balance should be? How many have sufficient balance themselves? And finally, how many have the ability to change the balance appropriate to what is required of the horse?
Sylvia Loch explains ● How a horse’s weight moves back as he progresses in his training ● How riders can help or hinder this ● That balance is a fragile thing!
Practice makes perfect
The next question is perhaps the most important of all. How many riders appreciate that the ‘perfect balance’ expected of a horse on the aids is actually something most refined? Not only does it take years to achieve but, even when attainable, everything is in a permanent state of flux, requiring Left: My Lusitano stallion Prazer in his first year of training, aged six. This is the typical balance of the novice horse as he takes the bit forward within the framework of our aids, which merely guide but never restrict
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In this feature...
Above: Prazer at 14 in levade. Only after years of bend and stretch exercises will the horse develop the strength and flexibility to sustain the balance of these higher airs
Our trainer Sylvia Loch discovered classical High School riding in Portugal. In 1984 she founded the Lusitano Breed Society of Great Britain and was awarded an Honorary Instructorship by the Portuguese School of Equestrian Art. She trained with Former First Chief Rider of the Spanish Riding School of Vienna and founded The Classical Riding Club in 1995.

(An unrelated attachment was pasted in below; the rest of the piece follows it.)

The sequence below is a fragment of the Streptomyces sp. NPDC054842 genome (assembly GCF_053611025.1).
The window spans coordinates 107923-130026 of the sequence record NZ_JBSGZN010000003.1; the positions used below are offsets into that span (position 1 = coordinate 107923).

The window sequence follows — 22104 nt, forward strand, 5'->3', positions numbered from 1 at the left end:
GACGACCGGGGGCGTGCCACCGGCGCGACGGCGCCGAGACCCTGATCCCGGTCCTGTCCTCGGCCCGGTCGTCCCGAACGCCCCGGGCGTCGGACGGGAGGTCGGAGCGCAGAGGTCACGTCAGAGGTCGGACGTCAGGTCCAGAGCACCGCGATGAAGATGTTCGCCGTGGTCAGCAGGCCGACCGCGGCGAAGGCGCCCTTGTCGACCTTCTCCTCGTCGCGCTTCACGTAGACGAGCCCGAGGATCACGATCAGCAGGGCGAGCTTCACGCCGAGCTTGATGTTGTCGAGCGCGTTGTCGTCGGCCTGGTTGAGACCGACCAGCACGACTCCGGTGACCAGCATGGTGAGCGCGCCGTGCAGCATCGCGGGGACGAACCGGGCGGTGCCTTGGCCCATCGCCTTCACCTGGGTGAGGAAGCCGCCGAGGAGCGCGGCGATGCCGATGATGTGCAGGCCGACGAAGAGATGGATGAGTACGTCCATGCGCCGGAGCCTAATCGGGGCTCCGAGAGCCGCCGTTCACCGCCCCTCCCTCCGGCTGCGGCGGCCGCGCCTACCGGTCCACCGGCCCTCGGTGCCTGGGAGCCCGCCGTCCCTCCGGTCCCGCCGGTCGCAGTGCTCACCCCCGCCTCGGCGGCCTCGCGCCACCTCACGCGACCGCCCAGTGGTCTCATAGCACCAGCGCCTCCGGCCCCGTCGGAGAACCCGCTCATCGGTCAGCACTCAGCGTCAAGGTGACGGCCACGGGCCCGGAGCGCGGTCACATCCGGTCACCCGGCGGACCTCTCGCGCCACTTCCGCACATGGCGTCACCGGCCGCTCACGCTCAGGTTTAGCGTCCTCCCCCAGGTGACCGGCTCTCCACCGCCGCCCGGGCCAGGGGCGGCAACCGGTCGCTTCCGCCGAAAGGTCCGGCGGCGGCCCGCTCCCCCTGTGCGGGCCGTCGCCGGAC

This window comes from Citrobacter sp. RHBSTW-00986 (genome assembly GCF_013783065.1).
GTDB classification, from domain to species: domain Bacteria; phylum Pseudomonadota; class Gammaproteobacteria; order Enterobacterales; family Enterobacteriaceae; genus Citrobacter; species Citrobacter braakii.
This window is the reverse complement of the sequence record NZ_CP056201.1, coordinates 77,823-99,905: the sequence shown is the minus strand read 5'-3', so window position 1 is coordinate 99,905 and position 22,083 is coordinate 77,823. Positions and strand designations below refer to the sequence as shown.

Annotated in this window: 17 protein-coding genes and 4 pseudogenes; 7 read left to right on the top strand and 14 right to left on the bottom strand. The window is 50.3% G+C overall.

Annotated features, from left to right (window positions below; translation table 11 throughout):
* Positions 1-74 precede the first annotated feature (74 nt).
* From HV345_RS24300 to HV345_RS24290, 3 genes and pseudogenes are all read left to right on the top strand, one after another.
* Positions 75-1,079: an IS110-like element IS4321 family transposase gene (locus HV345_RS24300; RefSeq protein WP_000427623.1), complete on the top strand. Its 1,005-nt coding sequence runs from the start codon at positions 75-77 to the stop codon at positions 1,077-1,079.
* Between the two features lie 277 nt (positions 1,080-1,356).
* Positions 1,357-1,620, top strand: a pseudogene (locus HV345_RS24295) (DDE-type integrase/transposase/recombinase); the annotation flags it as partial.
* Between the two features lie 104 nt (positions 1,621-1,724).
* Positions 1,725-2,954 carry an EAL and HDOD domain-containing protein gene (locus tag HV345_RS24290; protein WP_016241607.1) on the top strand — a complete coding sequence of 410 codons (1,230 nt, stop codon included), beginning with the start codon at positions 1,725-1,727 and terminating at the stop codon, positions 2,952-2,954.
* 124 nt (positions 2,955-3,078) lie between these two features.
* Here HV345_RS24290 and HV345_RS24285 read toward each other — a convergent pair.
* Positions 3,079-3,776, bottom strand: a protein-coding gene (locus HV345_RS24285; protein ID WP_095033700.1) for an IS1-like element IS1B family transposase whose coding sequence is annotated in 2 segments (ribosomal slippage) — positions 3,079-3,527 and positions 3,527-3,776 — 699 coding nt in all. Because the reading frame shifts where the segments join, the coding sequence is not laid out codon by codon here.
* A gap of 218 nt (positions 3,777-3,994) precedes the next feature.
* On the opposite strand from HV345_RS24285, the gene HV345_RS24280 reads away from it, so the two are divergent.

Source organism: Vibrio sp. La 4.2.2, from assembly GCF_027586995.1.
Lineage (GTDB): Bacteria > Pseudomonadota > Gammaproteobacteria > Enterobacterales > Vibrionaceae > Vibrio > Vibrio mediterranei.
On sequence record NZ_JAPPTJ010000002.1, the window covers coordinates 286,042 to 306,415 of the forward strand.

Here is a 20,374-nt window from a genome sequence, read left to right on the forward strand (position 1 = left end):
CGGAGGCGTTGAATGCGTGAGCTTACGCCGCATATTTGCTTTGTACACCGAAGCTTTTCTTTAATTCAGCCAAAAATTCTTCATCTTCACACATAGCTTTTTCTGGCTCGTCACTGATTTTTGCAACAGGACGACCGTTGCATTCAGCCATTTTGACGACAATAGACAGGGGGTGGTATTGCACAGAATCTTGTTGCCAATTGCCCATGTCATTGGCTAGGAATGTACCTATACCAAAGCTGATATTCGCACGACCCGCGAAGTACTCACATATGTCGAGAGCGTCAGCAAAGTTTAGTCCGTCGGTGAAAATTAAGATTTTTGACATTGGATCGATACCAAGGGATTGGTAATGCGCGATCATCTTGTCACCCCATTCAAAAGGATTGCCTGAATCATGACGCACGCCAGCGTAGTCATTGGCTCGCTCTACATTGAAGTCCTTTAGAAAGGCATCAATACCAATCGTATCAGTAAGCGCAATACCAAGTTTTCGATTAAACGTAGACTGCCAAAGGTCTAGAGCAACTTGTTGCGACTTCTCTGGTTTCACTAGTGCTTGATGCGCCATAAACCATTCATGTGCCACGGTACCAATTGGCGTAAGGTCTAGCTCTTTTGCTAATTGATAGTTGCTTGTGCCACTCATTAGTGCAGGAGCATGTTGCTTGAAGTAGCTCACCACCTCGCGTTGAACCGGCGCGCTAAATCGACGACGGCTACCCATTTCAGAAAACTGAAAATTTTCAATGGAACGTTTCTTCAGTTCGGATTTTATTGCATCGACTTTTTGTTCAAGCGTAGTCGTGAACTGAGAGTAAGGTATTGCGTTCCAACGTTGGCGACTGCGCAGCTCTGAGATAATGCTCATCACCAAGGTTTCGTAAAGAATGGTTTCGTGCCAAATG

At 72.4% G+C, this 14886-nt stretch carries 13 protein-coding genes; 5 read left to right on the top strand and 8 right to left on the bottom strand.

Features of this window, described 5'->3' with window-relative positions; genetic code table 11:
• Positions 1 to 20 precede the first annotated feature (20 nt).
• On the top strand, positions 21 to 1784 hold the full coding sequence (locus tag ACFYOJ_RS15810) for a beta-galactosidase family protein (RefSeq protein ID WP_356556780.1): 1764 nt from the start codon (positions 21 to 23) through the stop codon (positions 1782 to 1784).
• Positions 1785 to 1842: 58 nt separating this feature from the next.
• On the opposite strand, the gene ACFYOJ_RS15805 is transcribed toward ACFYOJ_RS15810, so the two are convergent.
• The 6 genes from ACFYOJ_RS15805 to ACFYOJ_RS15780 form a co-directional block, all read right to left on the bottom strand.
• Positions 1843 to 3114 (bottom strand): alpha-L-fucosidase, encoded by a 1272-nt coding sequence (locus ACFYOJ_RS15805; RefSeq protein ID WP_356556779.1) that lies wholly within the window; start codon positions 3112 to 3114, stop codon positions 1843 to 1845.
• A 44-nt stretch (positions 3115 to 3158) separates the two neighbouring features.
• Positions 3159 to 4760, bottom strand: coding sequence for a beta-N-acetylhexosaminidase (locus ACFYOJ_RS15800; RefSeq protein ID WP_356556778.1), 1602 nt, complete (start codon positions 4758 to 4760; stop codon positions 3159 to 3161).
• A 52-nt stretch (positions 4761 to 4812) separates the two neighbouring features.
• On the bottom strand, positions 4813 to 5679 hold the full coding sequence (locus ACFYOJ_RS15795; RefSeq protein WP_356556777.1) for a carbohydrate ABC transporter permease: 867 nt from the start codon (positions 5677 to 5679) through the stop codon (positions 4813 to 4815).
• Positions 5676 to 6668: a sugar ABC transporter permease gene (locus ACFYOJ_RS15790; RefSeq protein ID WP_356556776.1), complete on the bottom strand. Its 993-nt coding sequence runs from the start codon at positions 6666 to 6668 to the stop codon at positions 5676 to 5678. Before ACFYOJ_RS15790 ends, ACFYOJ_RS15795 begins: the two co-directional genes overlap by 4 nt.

Carriage will always vary, and must correspond to the degree of training and conformation of the horse — Müsler, German School
imperfect rider – generally, more so. In other words, the marvellous potential of the horse to display beautiful, pure movement can be marred by
something as simple as the rider’s legs ‘aiding’ in the wrong place, a hand blocking or a seat bone incorrectly weighted. H O R S E & R I D E R 27
minute adjustments at any given moment. Perfect balance is precarious. It is in the moment. The longer I have taught riders on their own or my horses, the more I have realised that a supple, balanced horse depends upon a supple, balanced rider. The most highly trained horse in the world can be unbalanced by an